A federal judge in San Francisco Wednesday dismissed 15 of 28 pipeline-safety-related criminal charges against PG&E Co. but said his action doesn't affect the seriousness of the case.
U.S. District Judge Thelton Henderson also turned down motions by the San Francisco-based utility for dismissal of the remaining charges.
PG&E is scheduled to go on trial in Henderson's court on March 8 on the 13 counts left in place.
The criminal charges are one of several state and federal proceedings stemming from investigations into PG&E's pipeline practices following the fatal rupture and explosion of a high-pressure natural gas transmission pipeline in San Bruno in 2010.
Eight people died, 66 were injured, and dozens of houses were destroyed and damaged in the explosion and ensuing fire.
In another of the proceedings, the California Public Utilities Commission in April levied a record $1.6 billion penalty and fine on PG&E for violations related to the explosion, record-keeping practices and pipeline operations in densely populated areas.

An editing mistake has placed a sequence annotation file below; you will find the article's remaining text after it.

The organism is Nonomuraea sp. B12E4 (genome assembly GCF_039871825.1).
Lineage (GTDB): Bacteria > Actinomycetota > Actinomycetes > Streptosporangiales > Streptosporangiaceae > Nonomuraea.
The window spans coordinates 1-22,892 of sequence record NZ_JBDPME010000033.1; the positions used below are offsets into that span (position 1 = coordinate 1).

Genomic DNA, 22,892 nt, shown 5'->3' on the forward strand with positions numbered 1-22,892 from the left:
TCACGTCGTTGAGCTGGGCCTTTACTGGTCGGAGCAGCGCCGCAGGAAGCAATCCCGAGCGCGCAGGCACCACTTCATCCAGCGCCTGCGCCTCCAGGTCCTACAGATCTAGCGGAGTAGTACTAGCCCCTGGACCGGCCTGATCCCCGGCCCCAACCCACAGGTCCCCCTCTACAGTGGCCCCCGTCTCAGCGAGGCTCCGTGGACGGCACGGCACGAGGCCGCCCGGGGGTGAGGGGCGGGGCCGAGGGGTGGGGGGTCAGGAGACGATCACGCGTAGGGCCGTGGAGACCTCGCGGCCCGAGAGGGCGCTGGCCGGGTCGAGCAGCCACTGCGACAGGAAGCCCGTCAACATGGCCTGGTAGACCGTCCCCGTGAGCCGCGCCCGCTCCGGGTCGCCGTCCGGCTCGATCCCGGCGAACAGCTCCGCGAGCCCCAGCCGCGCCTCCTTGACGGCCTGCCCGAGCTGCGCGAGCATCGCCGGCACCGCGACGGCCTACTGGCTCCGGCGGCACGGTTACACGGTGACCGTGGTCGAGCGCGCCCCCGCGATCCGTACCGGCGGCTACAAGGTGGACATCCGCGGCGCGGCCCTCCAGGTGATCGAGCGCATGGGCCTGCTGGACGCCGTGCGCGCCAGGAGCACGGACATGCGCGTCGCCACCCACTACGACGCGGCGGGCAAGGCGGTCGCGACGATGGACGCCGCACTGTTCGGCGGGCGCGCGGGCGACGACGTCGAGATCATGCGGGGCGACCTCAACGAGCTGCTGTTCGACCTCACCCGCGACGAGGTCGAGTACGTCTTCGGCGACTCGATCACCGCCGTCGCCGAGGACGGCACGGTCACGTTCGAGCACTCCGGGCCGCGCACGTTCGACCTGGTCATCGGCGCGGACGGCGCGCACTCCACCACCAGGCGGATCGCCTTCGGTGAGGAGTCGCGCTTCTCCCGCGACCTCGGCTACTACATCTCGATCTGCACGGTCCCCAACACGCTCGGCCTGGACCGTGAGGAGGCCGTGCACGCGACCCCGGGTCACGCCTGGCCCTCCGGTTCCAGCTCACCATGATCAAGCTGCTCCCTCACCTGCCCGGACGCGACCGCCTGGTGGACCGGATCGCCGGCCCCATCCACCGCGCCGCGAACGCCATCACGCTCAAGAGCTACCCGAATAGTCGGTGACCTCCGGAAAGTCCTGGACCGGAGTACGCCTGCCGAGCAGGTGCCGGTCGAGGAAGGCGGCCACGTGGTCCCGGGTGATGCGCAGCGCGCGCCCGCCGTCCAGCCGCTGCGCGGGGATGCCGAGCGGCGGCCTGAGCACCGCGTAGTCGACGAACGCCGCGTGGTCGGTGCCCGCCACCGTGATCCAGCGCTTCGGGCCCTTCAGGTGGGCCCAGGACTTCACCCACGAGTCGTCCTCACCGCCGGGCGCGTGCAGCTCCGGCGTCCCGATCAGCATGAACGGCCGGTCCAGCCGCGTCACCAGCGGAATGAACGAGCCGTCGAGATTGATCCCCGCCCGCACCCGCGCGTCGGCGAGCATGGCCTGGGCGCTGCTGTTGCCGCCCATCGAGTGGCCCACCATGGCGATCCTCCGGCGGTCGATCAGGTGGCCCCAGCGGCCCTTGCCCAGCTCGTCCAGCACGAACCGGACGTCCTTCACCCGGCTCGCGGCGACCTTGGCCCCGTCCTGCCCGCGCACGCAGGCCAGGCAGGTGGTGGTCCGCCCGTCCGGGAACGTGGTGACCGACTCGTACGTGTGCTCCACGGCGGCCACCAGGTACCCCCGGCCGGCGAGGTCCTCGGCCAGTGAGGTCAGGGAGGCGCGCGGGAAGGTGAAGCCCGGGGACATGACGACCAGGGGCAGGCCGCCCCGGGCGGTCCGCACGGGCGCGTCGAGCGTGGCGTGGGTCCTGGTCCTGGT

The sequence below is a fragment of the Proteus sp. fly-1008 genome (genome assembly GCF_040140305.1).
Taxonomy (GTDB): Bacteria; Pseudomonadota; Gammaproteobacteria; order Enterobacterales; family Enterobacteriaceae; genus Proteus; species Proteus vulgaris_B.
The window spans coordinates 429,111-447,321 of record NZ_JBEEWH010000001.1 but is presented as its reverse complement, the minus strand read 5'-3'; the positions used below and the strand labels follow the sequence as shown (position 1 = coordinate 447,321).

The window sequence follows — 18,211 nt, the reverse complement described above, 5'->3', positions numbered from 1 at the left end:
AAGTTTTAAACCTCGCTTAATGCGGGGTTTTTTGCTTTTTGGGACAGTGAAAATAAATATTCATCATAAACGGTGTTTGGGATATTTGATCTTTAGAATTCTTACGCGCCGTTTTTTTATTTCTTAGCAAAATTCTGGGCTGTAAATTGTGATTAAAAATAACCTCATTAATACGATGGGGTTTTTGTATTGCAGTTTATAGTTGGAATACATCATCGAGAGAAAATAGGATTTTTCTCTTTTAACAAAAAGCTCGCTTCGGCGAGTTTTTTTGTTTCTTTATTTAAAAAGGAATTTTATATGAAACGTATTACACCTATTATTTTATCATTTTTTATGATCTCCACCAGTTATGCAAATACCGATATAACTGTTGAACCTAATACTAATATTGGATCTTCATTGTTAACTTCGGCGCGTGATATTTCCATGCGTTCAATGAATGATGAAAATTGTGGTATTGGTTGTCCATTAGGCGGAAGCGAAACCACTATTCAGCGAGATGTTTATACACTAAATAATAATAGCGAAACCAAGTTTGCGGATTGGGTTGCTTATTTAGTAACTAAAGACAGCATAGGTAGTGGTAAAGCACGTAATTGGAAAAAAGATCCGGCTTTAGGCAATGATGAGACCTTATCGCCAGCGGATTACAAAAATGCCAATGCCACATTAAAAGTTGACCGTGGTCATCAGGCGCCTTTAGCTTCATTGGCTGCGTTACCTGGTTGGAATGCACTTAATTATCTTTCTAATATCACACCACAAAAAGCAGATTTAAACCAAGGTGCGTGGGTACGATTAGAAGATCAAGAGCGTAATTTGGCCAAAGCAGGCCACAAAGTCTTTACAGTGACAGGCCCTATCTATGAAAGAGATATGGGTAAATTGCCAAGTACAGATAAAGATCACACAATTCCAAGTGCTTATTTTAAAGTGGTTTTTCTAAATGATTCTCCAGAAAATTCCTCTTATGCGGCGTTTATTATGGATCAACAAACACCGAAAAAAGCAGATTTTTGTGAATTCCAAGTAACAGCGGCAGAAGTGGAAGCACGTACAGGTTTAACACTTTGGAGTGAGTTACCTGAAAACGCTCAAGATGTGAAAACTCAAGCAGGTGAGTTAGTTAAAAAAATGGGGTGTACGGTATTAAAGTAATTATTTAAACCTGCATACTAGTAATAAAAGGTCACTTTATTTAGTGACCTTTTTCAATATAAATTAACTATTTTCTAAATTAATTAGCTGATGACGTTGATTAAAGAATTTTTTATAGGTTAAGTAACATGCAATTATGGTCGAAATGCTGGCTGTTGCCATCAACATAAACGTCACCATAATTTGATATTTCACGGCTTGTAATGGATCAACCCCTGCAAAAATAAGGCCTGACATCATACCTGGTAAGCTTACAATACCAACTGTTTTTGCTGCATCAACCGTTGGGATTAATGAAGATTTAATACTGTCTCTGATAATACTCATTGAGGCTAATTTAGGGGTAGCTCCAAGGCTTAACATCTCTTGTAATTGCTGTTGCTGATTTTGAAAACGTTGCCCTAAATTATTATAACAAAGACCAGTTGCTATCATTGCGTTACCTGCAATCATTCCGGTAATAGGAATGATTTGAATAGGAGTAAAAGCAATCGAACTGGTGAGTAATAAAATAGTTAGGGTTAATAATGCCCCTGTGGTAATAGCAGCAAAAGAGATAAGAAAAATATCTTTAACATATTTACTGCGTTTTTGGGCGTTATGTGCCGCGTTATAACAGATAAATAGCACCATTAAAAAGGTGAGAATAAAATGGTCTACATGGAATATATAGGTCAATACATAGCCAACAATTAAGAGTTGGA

The federal criminal charges now include one count of obstructing justice in a National Transportation Safety Board probe and 12 counts of violating record-keeping and pipeline integrity management requirements of the U.S. Natural Gas Pipeline Safety Act.
Henderson ruled on five motions filed by PG&E lawyers in July and September that sought dismissal of all counts in the 2014 federal grand jury indictment for several different reasons.
The judge rejected four of those motions, but granted PG&E's request for dismissal of some overlapping charges related to the pipeline integrity management requirements.
Henderson wrote that instead of charging violations on a pipeline-by-pipeline basis, the indictment should group the alleged violations into five general categories related to the requirements.
The alleged violations in each category are "a single course of conduct," Henderson wrote.
At the same time, the judge said, "This conclusion does not diminish how serious PG&E's alleged failure to heed the integrity management regulations was, or how dangerous it was for PG&E to fail so many times over."
The NTSB concluded that the cause of the San Bruno explosion was a defective seam weld in a pipeline segment that was incorrectly listed in PG&E records as seamless.